Like everyone in Rexburg, I am preparing for the winter. Just thinking about the cold to come — the snow, the wind, the ice and frost, the blue world we will scrape, shovel and block out with holy grails of cocoa, heaters or, if you’re lucky, logs crackling away in the fireplace — is enough to make even the most hardened Rexburgian shiver.
Last week, while walking past the construction site formerly known as the Manwaring Center, I was witness to the surest harbinger of an impending Rexburg winter: the cold-couture inversion. I quickly took note of the phenomenon, knowing that it was time to unpack the long johns.
What is the cold-couture inversion, and how does it mark winter? Scientists have yet to come to an accord, but the basic theory is simple: the colder it gets, the less important fashion becomes.
In the dead of winter, outerwear ceases to function as a peacock’s feathers; it is judged by how warm it is rather than how well it will attract a mate. Necessity dictates utility.
For those seeking proof of the cold-couture inversion, there are several signs a budding Encyclopedia Brown can spot:
1. Females are known — due to small chance they will ever wear shorts — to allow leg hair growth much more liberty than usual. If only Rogaine worked so well.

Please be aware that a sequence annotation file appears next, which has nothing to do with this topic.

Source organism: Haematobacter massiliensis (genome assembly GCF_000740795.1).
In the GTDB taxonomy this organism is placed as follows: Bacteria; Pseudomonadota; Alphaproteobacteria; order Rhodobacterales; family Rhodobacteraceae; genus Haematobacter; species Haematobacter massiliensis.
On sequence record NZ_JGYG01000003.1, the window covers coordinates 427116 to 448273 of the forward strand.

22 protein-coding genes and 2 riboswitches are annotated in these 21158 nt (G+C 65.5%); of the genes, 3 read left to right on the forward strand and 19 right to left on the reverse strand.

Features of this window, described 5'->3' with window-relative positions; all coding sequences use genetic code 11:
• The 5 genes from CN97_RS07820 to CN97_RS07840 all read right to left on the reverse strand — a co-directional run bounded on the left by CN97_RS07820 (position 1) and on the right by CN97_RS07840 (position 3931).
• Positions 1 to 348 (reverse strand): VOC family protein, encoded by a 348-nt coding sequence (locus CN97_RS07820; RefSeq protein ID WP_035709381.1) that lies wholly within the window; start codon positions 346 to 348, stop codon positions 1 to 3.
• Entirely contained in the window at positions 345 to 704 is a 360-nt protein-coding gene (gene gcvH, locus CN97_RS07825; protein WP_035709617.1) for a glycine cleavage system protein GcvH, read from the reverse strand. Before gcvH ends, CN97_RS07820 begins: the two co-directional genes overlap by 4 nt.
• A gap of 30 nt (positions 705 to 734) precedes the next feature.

2. Males can be seen wearing uncharacteristic colors and patterns of scarves, mittens and beanies, borrowed from female friends or spouses as a last resort against freezing.
3. Rather than the thin, tapered and non-insulated jackets worn three out of the year’s 12 months, the student body becomes a homogenous gro clad in puffy coats, more reminiscent of the Stay Puft Marshmallow Man than anything else.
Citing the Apostle Peter, Brahms wrote “all flesh is as grass,” into his Requiem. As the flower fades, so grass withers. They say death is the great equalizer, but they obviously never lived in Idaho.
If scientists had discovered the inversion in his time, perhaps Brahms would have penned, “all style is as summer’s Otter Pop, and as frost-bite threatens, style becomes pretty serfluous.”
I decided to warm with some hot cream of potato so and watch my fellow students stroll through the Crossroads, driven about by the ominous acronyms — GPA, GRE, LSAT, MCAT — that could govern our futures. I wondered if the principles of the inversion — that necessity dictates utility — could be extended beyond clothing only.
In elementary school, it is easy to see what comes next in life; simple arithmetic will tell you that grade 5 comes after grade 4. Here, we spend these university years racking credits toward a graduation. After that, there’s no one to tell us what’s next anymore.
It’s like when kids collect tickets at a skeeball arcade, saving for the big stuffed animal prize behind the glass counter.
We save course credits. We get a diploma. But what’s beyond the counter? That’s undetermined.
Approaching the winter of graduation, the fluff of college becomes a little less important. Necessity breeds utility. Where social activity once reigned, the library is now monarch. Where bonfires once dominated, study time now commands.
Like everyone in Rexburg, I’m preparing for the winter, and it’s time to unpack the pocket protectors.